A Protest and Reply Editors:

The Congress for Cultural Freedom protests an implication in Paul Goodman’s interesting article, “The Devolution of Democracy.”

It denies the implication of being anybody’s “instrument.” Its activities (and publications) are the result of precisely the kind of free exchange of ideas and free decisions by small groups, “experimental, self-improving units,” which Mr. Goodman admires.


I am surprised at Mr. Nabokov’s letter. In my sentence on the CIA, I spoke in capital-letter generalities about Cultural Freedom and the Encounter of ideas, because I could not be more particular without embarrassing friends of the Farfield Foundation, etc. Since Mr. Nabokov brings it up, however, I think it would be a service to the intellectual community if the Congress would describe the financing of its many activities, publications, conferences, travel, etc., over the many years.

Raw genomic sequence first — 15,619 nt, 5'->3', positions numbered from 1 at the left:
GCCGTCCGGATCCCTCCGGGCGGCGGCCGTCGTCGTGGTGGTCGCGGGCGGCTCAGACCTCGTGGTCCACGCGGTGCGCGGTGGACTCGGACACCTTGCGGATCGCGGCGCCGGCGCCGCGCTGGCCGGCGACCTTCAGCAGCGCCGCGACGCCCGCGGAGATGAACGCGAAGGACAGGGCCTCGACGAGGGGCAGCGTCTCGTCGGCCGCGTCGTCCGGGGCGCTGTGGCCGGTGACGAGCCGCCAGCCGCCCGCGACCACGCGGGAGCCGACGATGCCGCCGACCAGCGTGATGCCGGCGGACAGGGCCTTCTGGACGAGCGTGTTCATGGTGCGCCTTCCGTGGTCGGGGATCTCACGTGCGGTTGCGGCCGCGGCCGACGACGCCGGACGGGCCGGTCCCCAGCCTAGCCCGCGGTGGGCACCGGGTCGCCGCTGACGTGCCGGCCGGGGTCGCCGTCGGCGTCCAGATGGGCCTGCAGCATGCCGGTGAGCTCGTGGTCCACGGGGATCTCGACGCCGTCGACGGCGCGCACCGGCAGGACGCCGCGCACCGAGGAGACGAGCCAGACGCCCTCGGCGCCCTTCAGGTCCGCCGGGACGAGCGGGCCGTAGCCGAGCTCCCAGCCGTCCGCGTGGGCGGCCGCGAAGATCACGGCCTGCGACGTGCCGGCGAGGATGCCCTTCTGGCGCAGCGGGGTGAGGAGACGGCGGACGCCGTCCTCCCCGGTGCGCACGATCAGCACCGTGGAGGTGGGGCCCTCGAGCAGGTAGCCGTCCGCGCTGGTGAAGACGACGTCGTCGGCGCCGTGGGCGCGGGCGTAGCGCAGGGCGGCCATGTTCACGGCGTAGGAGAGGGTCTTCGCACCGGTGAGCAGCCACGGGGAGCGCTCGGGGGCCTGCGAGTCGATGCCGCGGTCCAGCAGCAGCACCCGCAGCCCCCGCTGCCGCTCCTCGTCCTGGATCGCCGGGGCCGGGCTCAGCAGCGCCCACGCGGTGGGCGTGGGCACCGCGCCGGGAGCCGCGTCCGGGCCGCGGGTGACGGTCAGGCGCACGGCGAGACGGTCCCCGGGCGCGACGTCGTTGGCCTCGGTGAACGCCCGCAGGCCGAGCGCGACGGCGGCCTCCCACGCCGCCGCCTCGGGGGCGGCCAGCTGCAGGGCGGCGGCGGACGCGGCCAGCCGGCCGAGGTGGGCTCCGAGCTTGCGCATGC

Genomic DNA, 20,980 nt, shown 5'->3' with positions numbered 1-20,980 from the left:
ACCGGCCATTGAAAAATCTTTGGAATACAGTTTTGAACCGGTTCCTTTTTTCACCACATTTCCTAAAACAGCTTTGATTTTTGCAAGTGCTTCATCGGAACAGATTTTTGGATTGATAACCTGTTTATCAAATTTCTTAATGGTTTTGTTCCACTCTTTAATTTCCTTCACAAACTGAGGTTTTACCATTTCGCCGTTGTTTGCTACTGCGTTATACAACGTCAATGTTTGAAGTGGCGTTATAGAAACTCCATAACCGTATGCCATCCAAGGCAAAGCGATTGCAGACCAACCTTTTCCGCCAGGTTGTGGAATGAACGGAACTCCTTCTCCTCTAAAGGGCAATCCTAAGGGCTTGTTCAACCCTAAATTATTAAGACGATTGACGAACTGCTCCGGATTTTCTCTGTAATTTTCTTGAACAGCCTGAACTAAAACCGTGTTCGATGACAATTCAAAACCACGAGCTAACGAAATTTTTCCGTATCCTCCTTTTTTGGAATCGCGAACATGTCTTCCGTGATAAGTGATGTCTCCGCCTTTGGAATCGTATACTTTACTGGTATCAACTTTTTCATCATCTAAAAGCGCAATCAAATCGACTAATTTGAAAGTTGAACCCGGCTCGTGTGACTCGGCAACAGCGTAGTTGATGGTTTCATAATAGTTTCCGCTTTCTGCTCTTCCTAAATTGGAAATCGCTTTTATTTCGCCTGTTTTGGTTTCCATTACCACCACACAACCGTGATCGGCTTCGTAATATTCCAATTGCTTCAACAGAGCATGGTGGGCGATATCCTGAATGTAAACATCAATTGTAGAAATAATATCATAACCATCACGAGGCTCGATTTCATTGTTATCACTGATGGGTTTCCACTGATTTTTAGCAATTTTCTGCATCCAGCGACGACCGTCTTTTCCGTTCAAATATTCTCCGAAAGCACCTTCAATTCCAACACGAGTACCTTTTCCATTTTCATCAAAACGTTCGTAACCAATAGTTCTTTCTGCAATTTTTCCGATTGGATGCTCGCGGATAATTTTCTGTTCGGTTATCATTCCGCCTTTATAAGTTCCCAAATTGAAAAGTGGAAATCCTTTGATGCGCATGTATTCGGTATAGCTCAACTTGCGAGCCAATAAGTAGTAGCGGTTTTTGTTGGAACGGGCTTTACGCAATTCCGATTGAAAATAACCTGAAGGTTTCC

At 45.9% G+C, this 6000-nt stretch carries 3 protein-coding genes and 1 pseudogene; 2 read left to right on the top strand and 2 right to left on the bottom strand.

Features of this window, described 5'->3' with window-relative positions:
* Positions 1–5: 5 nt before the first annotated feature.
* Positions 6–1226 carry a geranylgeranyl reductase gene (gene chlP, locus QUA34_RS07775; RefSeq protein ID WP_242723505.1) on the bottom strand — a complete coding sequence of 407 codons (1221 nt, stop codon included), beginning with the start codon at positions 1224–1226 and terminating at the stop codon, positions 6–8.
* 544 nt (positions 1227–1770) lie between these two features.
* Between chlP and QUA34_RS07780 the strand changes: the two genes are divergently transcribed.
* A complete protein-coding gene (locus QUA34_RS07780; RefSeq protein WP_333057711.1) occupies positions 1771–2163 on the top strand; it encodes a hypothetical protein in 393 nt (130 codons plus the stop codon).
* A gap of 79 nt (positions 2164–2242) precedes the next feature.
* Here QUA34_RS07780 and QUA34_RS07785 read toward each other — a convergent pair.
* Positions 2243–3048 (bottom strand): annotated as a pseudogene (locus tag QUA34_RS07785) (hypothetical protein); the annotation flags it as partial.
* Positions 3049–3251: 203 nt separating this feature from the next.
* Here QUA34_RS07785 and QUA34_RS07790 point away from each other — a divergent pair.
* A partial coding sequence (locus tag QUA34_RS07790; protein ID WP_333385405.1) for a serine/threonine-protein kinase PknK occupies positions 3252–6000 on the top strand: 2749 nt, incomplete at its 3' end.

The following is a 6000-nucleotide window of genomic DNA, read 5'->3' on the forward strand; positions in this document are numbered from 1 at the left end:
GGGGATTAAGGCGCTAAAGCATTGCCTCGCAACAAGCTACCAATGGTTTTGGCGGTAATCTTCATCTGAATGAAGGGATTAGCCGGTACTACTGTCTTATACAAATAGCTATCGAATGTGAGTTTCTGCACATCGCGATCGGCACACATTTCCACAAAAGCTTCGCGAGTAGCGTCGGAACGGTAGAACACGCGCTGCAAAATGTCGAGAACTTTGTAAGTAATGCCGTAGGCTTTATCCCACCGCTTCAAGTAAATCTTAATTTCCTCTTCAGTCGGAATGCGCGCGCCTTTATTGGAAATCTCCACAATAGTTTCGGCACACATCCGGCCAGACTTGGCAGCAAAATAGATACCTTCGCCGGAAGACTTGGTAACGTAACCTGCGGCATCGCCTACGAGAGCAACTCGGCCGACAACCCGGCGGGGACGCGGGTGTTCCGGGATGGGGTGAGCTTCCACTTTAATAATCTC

Of course, nothing would logically follow from such an accounting. One cannot judge the truth of propositions by their underwriting. Yet we may assume that an underwriter, also has his purposes. For instance, Esquire magazine has used me as an “instrument,” a kind of jester to manufacture conversation-pieces, while I was nevertheless expressing my “free” ideas and decisions and hoping that a few of the many hundred thousand readers would take them seriously. But in such a case it is clear to the readers that the ads sustain the magazine, for they are in bright colors. In the case of Congress—and in this I agree with Dwight Macdonald, who worked a spell for Encounter—a frank public statement of financing by Mr. Nabokov would enable the intellectual world similarly to size up the situation for itself. Perhaps he will write DISSENT another letter to this effect.